It may be objected to our line of argument, that God did afterwards annex some labels, as it were, to this deed; that he imparted by degrees farther manifestations of light and grace to the Jews, through prophets and holy men, &c.; but that may be taken as a good confirmation of our argument: this explained.

It may be added that Judaism did not serve, in effect, sufficiently to better men's lives; to qualify a competent number of men for God's favor and their own happiness: this fully shown. Now the tree which has always borne such fruits, so unsavory and unwholesome, we cannot admire as excellent and perfect, though it might be good for those early times, &c.




3. We proceed to the third defect which was observed in this religion, that it was not designed for perpetual obligation and use. As it was particular in respect of the persons to whom it was directed; as it was partial and incomplete in its frame; so it was, according to its design, temporary and mutable.

[ocr errors]

This conclusion indeed might be inferred from what has been said concerning the narrow extent and intrinsic imperfection thereof; but we have another more convincing sort of evidence, in many pregnant intimations, many express remonstrances and predictions, that God did intend in due time to introduce a great change and reform, and enlarge the bounds of his dominions, and to receive all nations into the fold of his special care and love; in fine, to dispense a general and full revelation of his mind and will, of his grace and favor to mankind, &c. This fully shown and illustrated by quotations from holy Scripture. And what God declared by verbal testimonies, the same we see in real effects: his providence has made good his word; he hath not only released men from that religion, but ath manifestly discountenanced it: present state of the Jewish nation considered. Thus is the second step of these discourses concluded. Two others still remain. Conclusion.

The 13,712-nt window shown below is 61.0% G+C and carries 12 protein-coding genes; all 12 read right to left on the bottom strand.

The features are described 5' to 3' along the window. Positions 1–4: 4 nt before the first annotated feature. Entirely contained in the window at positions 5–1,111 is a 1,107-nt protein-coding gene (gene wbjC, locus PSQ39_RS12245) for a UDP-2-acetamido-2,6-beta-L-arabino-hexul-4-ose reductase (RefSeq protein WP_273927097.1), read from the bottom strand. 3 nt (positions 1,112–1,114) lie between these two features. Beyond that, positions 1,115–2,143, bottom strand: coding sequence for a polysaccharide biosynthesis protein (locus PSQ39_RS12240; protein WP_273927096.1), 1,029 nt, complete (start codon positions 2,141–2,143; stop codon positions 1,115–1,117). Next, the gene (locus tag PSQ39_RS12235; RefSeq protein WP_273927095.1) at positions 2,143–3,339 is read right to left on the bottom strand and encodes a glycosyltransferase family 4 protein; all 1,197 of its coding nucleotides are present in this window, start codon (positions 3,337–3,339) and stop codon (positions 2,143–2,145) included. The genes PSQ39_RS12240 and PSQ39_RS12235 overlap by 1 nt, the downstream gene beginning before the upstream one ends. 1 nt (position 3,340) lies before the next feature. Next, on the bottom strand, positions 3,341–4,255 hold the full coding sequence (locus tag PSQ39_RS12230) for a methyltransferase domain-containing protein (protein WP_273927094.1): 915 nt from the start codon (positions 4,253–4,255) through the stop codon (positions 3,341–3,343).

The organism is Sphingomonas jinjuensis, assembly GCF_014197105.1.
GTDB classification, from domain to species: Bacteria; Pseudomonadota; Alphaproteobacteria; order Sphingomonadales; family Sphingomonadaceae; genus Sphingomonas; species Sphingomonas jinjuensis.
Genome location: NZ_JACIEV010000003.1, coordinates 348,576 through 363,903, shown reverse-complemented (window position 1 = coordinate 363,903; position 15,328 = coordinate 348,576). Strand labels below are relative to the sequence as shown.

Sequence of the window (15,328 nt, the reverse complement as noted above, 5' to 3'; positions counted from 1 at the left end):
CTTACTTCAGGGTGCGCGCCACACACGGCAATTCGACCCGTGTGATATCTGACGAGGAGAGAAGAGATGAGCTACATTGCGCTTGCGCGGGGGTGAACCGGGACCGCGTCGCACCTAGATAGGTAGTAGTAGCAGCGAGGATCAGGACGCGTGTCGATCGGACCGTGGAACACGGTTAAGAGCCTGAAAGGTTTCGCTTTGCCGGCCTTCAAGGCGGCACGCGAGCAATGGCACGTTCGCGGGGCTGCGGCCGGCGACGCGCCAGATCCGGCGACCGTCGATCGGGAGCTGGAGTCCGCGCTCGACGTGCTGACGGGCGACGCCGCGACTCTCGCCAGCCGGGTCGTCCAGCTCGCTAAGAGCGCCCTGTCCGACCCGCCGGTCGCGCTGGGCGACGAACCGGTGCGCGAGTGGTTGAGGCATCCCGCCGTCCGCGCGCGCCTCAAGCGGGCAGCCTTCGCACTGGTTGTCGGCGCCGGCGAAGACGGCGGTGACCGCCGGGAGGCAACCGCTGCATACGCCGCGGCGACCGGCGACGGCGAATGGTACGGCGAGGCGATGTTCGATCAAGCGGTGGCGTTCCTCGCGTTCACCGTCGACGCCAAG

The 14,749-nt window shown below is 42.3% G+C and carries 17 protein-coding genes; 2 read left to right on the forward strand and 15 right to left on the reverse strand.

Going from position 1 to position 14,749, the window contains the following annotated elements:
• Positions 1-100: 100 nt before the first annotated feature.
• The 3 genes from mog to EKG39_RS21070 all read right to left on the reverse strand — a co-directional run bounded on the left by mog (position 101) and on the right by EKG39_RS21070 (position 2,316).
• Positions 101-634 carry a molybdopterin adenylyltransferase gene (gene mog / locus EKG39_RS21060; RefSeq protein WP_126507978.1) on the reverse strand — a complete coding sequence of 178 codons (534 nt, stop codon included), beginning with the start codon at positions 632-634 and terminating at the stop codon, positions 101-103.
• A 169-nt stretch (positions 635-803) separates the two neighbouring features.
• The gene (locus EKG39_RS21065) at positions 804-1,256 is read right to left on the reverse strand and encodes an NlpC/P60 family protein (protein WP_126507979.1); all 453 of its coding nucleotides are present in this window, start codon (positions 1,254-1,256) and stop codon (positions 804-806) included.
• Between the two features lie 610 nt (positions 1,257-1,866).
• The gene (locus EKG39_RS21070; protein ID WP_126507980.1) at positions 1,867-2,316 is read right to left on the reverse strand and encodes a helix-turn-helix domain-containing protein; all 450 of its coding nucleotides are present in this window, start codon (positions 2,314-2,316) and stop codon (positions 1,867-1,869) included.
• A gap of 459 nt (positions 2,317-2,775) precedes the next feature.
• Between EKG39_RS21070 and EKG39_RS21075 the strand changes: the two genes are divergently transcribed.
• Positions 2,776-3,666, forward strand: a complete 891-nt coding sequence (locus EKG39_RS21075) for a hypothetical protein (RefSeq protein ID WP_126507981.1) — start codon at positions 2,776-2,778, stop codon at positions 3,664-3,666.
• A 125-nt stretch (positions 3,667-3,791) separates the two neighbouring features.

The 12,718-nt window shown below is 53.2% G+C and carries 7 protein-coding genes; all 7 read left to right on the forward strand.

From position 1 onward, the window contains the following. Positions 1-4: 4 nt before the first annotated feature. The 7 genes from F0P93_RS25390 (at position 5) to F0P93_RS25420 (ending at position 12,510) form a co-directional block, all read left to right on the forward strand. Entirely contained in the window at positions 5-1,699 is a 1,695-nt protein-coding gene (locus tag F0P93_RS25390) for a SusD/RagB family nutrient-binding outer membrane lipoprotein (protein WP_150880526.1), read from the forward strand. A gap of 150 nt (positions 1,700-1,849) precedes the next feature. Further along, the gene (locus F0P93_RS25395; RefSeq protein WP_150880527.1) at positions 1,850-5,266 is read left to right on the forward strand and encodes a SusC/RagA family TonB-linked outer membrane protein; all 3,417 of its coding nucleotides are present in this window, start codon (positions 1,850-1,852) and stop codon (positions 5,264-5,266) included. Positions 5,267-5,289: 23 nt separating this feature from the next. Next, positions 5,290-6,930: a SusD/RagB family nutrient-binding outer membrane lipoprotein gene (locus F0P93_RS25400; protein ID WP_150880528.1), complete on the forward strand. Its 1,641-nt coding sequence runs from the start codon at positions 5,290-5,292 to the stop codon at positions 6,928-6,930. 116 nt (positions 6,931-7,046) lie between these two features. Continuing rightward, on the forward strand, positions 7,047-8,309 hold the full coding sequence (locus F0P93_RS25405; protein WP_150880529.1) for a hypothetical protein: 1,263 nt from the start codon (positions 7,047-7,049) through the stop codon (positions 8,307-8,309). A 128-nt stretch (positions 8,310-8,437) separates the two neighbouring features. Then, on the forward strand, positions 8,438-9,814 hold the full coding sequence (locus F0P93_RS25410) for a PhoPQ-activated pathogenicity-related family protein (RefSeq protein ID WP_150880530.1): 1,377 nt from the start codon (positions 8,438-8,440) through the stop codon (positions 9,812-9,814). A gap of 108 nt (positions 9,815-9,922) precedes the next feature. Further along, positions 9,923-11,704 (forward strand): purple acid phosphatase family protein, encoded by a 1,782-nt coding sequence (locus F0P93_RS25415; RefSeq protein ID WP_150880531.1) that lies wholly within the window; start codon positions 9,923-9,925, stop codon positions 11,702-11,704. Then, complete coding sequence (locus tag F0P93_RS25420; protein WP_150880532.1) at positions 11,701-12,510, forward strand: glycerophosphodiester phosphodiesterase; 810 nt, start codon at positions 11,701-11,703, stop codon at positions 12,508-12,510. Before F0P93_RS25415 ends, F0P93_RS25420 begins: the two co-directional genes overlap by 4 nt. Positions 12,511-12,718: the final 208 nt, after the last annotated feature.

[ocr errors]

And in Jesus Christ, &c.





In whom ye also (trusted), having heard the word of truth, the gospel of your salvation.

THAT it is probable God should vouchsafe to mankind a full and clear declaration of his mind and will concerning their duty and their welfare, I did show: that Paganism and Mahometanism, without reason and truth, did or does pretend thereto, I also briefly discoursed: I now proceed to examine the plea which Judaism puts in, and to make good that neither it is well grounded, (which, as the cause deserves, I shall do somewhat more largely.) The Jewish religion we acknowlege had its birth from the revelation and appointment of God; its truth and its goodness we do not call in question: but yet looking into it, we shall find it in many respects defective, and wanting the conditions due to such a revelation as we require. For it was not universal, (neither being directed to, nor fitted for, the nature and needs of mankind;) it was not full and complete, it was not designed to be of perpetual obligation

or use.


1. First, I say, this revelation was not general; not directed to, or intended for to instruct and oblige mankind: itself expressly affirms so much; the whole tenor and frame thereof shows it; so do all the circumstances of its rise and progress.

« EdellinenJatka »